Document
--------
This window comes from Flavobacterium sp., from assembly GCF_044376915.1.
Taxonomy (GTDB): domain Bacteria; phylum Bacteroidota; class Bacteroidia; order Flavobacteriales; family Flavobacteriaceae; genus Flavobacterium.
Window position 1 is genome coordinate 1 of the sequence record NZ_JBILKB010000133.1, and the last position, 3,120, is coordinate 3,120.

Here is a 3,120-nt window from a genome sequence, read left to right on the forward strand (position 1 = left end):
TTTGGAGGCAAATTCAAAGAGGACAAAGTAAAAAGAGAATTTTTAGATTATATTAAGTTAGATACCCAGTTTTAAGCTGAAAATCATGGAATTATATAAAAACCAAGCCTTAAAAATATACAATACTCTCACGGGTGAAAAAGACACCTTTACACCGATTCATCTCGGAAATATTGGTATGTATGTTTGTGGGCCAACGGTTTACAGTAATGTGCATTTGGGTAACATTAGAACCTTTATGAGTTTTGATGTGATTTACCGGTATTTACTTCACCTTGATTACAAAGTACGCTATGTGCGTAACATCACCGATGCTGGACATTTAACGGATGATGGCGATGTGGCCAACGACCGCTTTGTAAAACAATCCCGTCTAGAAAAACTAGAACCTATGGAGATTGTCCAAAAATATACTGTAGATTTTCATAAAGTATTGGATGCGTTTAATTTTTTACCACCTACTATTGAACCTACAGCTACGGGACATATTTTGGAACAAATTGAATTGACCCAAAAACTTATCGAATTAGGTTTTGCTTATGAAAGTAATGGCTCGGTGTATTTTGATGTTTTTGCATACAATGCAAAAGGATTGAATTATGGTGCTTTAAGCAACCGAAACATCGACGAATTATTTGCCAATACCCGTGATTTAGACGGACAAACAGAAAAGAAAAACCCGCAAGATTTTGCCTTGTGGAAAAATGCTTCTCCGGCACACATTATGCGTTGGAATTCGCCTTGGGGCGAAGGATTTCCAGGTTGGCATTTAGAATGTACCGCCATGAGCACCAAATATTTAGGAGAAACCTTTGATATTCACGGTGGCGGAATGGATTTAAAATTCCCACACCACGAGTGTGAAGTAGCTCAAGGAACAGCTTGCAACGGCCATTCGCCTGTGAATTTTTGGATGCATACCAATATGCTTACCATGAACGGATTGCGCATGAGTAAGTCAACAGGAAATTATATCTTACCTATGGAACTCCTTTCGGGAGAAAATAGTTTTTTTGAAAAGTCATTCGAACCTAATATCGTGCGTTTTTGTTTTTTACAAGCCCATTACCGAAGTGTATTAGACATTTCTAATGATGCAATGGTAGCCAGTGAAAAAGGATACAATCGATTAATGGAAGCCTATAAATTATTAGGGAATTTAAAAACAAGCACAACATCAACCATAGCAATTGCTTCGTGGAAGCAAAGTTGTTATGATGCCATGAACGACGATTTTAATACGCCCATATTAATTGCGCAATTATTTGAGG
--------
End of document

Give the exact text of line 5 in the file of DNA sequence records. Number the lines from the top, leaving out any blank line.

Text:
TTTGGAGGCAAATTCAAAGAGGACAAAGTAAAAAGAGAATTTTTAGATTATATTAAGTTAGATACCCAGTTTTAAGCTGAAAATCATGGAATTATATAAAAACCAAGCCTTAAAAATATACAATACTCTCACGGGTGAAAAAGACACCTTTACACCGATTCATCTCGGAAATATTGGTATGTATGTTTGTGGGCCAACGGTTTACAGTAATGTGCATTTGGGTAACATTAGAACCTTTATGAGTTTTGATGTGATTTACCGGTATTTACTTCACCTTGATTACAAAGTACGCTATGTGCGTAACATCACCGATGCTGGACATTTAACGGATGATGGCGATGTGGCCAACGACCGCTTTGTAAAACAATCCCGTCTAGAAAAACTAGAACCTATGGAGATTGTCCAAAAATATACTGTAGATTTTCATAAAGTATTGGATGCGTTTAATTTTTTACCACCTACTATTGAACCTACAGCTACGGGACATATTTTGGAACAAATTGAATTGACCCAAAAACTTATCGAATTAGGTTTTGCTTATGAAAGTAATGGCTCGGTGTATTTTGATGTTTTTGCATACAATGCAAAAGGATTGAATTATGGTGCTTTAAGCAACCGAAACATCGACGAATTATTTGCCAATACCCGTGATTTAGACGGACAAACAGAAAAGAAAAACCCGCAAGATTTTGCCTTGTGGAAAAATGCTTCTCCGGCACACATTATGCGTTGGAATTCGCCTTGGGGCGAAGGATTTCCAGGTTGGCATTTAGAATGTACCGCCATGAGCACCAAATATTTAGGAGAAACCTTTGATATTCACGGTGGCGGAATGGATTTAAAATTCCCACACCACGAGTGTGAAGTAGCTCAAGGAACAGCTTGCAACGGCCATTCGCCTGTGAATTTTTGGATGCATACCAATATGCTTACCATGAACGGATTGCGCATGAGTAAGTCAACAGGAAATTATATCTTACCTATGGAACTCCTTTCGGGAGAAAATAGTTTTTTTGAAAAGTCATTCGAACCTAATATCGTGCGTTTTTGTTTTTTACAAGCCCATTACCGAAGTGTATTAGACATTTCTAATGATGCAATGGTAGCCAGTGAAAAAGGATACAATCGATTAATGGAAGCCTATAAATTATTAGGGAATTTAAAAACAAGCACAACATCAACCATAGCAATTGCTTCGTGGAAGCAAAGTTGTTATGATGCCATGAACGACGATTTTAATACGCCCATATTAATTGCGCAATTATTTGAGG